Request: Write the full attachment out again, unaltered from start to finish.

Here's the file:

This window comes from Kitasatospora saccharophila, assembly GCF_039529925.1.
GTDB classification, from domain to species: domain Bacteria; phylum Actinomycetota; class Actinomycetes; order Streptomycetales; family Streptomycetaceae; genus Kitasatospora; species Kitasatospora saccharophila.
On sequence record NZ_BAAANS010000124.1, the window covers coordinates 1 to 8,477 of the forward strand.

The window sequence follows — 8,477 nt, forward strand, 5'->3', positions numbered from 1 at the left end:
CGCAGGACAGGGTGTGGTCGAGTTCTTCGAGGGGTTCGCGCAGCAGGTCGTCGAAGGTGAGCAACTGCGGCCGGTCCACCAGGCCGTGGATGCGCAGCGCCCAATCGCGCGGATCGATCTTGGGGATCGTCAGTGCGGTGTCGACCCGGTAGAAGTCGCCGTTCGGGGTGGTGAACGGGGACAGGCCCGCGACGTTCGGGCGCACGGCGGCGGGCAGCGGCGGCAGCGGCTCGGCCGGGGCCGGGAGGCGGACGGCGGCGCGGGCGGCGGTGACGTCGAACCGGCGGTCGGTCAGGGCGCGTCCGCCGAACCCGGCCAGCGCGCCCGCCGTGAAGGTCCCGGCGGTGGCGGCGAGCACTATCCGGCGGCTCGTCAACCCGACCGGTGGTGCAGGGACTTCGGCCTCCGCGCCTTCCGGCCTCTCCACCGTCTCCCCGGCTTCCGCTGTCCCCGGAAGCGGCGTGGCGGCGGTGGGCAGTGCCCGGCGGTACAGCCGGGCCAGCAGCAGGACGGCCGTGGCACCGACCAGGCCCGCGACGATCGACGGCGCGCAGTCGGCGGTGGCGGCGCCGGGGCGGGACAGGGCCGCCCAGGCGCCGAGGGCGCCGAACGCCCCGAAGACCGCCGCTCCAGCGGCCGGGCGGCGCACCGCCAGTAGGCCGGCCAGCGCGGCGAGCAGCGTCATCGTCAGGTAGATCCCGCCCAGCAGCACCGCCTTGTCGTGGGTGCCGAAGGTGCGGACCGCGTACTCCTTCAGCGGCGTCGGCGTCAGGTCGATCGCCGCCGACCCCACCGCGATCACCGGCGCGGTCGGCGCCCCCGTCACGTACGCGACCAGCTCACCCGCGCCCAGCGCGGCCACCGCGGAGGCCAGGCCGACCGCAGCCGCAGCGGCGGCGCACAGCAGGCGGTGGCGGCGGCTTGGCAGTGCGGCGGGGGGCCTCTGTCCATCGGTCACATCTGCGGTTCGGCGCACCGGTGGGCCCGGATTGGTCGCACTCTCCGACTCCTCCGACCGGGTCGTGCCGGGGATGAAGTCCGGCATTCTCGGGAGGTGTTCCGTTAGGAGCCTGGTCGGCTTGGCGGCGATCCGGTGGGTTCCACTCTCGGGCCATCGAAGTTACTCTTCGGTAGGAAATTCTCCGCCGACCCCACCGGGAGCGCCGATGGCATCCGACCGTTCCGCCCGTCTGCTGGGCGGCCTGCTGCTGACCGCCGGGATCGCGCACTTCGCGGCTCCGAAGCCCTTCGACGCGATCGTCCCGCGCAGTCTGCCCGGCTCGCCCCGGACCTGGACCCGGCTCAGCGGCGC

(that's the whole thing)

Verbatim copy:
This window comes from Kitasatospora saccharophila, assembly GCF_039529925.1.
GTDB classification, from domain to species: domain Bacteria; phylum Actinomycetota; class Actinomycetes; order Streptomycetales; family Streptomycetaceae; genus Kitasatospora; species Kitasatospora saccharophila.
On sequence record NZ_BAAANS010000124.1, the window covers coordinates 1 to 8,477 of the forward strand.

The window sequence follows — 8,477 nt, forward strand, 5'->3', positions numbered from 1 at the left end:
CGCAGGACAGGGTGTGGTCGAGTTCTTCGAGGGGTTCGCGCAGCAGGTCGTCGAAGGTGAGCAACTGCGGCCGGTCCACCAGGCCGTGGATGCGCAGCGCCCAATCGCGCGGATCGATCTTGGGGATCGTCAGTGCGGTGTCGACCCGGTAGAAGTCGCCGTTCGGGGTGGTGAACGGGGACAGGCCCGCGACGTTCGGGCGCACGGCGGCGGGCAGCGGCGGCAGCGGCTCGGCCGGGGCCGGGAGGCGGACGGCGGCGCGGGCGGCGGTGACGTCGAACCGGCGGTCGGTCAGGGCGCGTCCGCCGAACCCGGCCAGCGCGCCCGCCGTGAAGGTCCCGGCGGTGGCGGCGAGCACTATCCGGCGGCTCGTCAACCCGACCGGTGGTGCAGGGACTTCGGCCTCCGCGCCTTCCGGCCTCTCCACCGTCTCCCCGGCTTCCGCTGTCCCCGGAAGCGGCGTGGCGGCGGTGGGCAGTGCCCGGCGGTACAGCCGGGCCAGCAGCAGGACGGCCGTGGCACCGACCAGGCCCGCGACGATCGACGGCGCGCAGTCGGCGGTGGCGGCGCCGGGGCGGGACAGGGCCGCCCAGGCGCCGAGGGCGCCGAACGCCCCGAAGACCGCCGCTCCAGCGGCCGGGCGGCGCACCGCCAGTAGGCCGGCCAGCGCGGCGAGCAGCGTCATCGTCAGGTAGATCCCGCCCAGCAGCACCGCCTTGTCGTGGGTGCCGAAGGTGCGGACCGCGTACTCCTTCAGCGGCGTCGGCGTCAGGTCGATCGCCGCCGACCCCACCGCGATCACCGGCGCGGTCGGCGCCCCCGTCACGTACGCGACCAGCTCACCCGCGCCCAGCGCGGCCACCGCGGAGGCCAGGCCGACCGCAGCCGCAGCGGCGGCGCACAGCAGGCGGTGGCGGCGGCTTGGCAGTGCGGCGGGGGGCCTCTGTCCATCGGTCACATCTGCGGTTCGGCGCACCGGTGGGCCCGGATTGGTCGCACTCTCCGACTCCTCCGACCGGGTCGTGCCGGGGATGAAGTCCGGCATTCTCGGGAGGTGTTCCGTTAGGAGCCTGGTCGGCTTGGCGGCGATCCGGTGGGTTCCACTCTCGGGCCATCGAAGTTACTCTTCGGTAGGAAATTCTCCGCCGACCCCACCGGGAGCGCCGATGGCATCCGACCGTTCCGCCCGTCTGCTGGGCGGCCTGCTGCTGACCGCCGGGATCGCGCACTTCGCGGCTCCGAAGCCCTTCGACGCGATCGTCCCGCGCAGTCTGCCCGGCTCGCCCCGGACCTGGACCCGGCTCAGCGGCGC